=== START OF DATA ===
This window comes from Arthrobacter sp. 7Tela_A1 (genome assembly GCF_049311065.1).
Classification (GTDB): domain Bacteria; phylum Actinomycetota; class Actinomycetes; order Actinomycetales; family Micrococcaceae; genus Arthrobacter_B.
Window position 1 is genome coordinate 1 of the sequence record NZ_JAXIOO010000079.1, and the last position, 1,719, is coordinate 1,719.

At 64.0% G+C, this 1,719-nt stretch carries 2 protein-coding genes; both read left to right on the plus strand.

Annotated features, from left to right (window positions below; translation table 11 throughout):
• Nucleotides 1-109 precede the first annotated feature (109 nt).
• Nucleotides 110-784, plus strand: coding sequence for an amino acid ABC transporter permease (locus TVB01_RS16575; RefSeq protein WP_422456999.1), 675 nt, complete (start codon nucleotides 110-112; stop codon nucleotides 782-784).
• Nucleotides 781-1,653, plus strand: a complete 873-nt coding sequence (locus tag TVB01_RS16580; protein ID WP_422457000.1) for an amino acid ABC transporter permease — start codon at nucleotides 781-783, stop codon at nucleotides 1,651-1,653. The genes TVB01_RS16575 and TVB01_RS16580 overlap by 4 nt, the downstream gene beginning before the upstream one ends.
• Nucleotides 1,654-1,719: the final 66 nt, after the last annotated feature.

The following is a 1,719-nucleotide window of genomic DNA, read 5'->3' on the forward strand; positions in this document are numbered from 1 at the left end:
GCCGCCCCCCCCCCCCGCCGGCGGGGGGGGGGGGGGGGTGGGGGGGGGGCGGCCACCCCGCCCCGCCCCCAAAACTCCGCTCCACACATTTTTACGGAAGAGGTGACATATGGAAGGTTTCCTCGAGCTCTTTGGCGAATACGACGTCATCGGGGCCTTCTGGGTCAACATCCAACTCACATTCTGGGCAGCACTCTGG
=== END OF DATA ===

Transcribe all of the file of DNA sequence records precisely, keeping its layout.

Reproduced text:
This window comes from Arthrobacter sp. 7Tela_A1 (genome assembly GCF_049311065.1).
Classification (GTDB): domain Bacteria; phylum Actinomycetota; class Actinomycetes; order Actinomycetales; family Micrococcaceae; genus Arthrobacter_B.
Window position 1 is genome coordinate 1 of the sequence record NZ_JAXIOO010000079.1, and the last position, 1,719, is coordinate 1,719.

At 64.0% G+C, this 1,719-nt stretch carries 2 protein-coding genes; both read left to right on the plus strand.

Annotated features, from left to right (window positions below; translation table 11 throughout):
• Nucleotides 1-109 precede the first annotated feature (109 nt).
• Nucleotides 110-784, plus strand: coding sequence for an amino acid ABC transporter permease (locus TVB01_RS16575; RefSeq protein WP_422456999.1), 675 nt, complete (start codon nucleotides 110-112; stop codon nucleotides 782-784).
• Nucleotides 781-1,653, plus strand: a complete 873-nt coding sequence (locus tag TVB01_RS16580; protein ID WP_422457000.1) for an amino acid ABC transporter permease — start codon at nucleotides 781-783, stop codon at nucleotides 1,651-1,653. The genes TVB01_RS16575 and TVB01_RS16580 overlap by 4 nt, the downstream gene beginning before the upstream one ends.
• Nucleotides 1,654-1,719: the final 66 nt, after the last annotated feature.

The following is a 1,719-nucleotide window of genomic DNA, read 5'->3' on the forward strand; positions in this document are numbered from 1 at the left end:
GCCGCCCCCCCCCCCCGCCGGCGGGGGGGGGGGGGGGGTGGGGGGGGGGCGGCCACCCCGCCCCGCCCCCAAAACTCCGCTCCACACATTTTTACGGAAGAGGTGACATATGGAAGGTTTCCTCGAGCTCTTTGGCGAATACGACGTCATCGGGGCCTTCTGGGTCAACATCCAACTCACATTCTGGGCAGCACTCTGG